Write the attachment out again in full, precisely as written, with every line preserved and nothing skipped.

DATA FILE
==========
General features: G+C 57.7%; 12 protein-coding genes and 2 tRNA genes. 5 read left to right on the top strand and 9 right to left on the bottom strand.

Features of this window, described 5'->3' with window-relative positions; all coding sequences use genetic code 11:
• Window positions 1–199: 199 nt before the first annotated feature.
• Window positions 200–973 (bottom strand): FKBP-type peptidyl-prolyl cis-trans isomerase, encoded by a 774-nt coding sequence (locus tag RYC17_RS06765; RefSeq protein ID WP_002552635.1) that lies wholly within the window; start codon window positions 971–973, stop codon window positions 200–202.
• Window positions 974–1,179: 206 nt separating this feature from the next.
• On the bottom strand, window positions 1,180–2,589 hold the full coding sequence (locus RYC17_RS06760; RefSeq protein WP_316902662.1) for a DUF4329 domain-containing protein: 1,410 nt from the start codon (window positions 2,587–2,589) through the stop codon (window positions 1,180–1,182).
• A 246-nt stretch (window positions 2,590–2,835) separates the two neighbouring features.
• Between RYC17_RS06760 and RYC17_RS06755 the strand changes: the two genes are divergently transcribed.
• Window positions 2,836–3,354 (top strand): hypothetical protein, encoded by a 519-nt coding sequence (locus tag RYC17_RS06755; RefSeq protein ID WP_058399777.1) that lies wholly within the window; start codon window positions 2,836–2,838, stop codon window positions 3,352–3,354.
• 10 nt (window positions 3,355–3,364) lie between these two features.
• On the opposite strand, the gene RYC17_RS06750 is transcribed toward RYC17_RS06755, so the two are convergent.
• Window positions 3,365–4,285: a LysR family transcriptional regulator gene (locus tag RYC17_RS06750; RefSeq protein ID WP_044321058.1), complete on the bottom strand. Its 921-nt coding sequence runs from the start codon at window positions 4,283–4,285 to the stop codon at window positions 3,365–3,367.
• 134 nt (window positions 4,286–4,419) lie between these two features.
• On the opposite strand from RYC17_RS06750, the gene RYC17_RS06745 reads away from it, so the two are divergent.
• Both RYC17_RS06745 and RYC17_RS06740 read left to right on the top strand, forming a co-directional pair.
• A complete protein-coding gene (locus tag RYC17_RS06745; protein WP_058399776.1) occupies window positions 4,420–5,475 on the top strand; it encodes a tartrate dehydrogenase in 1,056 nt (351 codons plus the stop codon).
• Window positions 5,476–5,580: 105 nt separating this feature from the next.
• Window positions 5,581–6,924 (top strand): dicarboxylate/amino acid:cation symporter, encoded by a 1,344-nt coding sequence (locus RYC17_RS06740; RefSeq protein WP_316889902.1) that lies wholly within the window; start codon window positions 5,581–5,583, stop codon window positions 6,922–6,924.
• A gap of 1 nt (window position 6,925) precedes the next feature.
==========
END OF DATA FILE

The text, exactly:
General features: G+C 57.7%; 12 protein-coding genes and 2 tRNA genes. 5 read left to right on the top strand and 9 right to left on the bottom strand.

Features of this window, described 5'->3' with window-relative positions; all coding sequences use genetic code 11:
• Window positions 1–199: 199 nt before the first annotated feature.
• Window positions 200–973 (bottom strand): FKBP-type peptidyl-prolyl cis-trans isomerase, encoded by a 774-nt coding sequence (locus tag RYC17_RS06765; RefSeq protein ID WP_002552635.1) that lies wholly within the window; start codon window positions 971–973, stop codon window positions 200–202.
• Window positions 974–1,179: 206 nt separating this feature from the next.
• On the bottom strand, window positions 1,180–2,589 hold the full coding sequence (locus RYC17_RS06760; RefSeq protein WP_316902662.1) for a DUF4329 domain-containing protein: 1,410 nt from the start codon (window positions 2,587–2,589) through the stop codon (window positions 1,180–1,182).
• A 246-nt stretch (window positions 2,590–2,835) separates the two neighbouring features.
• Between RYC17_RS06760 and RYC17_RS06755 the strand changes: the two genes are divergently transcribed.
• Window positions 2,836–3,354 (top strand): hypothetical protein, encoded by a 519-nt coding sequence (locus tag RYC17_RS06755; RefSeq protein ID WP_058399777.1) that lies wholly within the window; start codon window positions 2,836–2,838, stop codon window positions 3,352–3,354.
• 10 nt (window positions 3,355–3,364) lie between these two features.
• On the opposite strand, the gene RYC17_RS06750 is transcribed toward RYC17_RS06755, so the two are convergent.
• Window positions 3,365–4,285: a LysR family transcriptional regulator gene (locus tag RYC17_RS06750; RefSeq protein ID WP_044321058.1), complete on the bottom strand. Its 921-nt coding sequence runs from the start codon at window positions 4,283–4,285 to the stop codon at window positions 3,365–3,367.
• 134 nt (window positions 4,286–4,419) lie between these two features.
• On the opposite strand from RYC17_RS06750, the gene RYC17_RS06745 reads away from it, so the two are divergent.
• Both RYC17_RS06745 and RYC17_RS06740 read left to right on the top strand, forming a co-directional pair.
• A complete protein-coding gene (locus tag RYC17_RS06745; protein WP_058399776.1) occupies window positions 4,420–5,475 on the top strand; it encodes a tartrate dehydrogenase in 1,056 nt (351 codons plus the stop codon).
• Window positions 5,476–5,580: 105 nt separating this feature from the next.
• Window positions 5,581–6,924 (top strand): dicarboxylate/amino acid:cation symporter, encoded by a 1,344-nt coding sequence (locus RYC17_RS06740; RefSeq protein WP_316889902.1) that lies wholly within the window; start codon window positions 5,581–5,583, stop codon window positions 6,922–6,924.
• A gap of 1 nt (window position 6,925) precedes the next feature.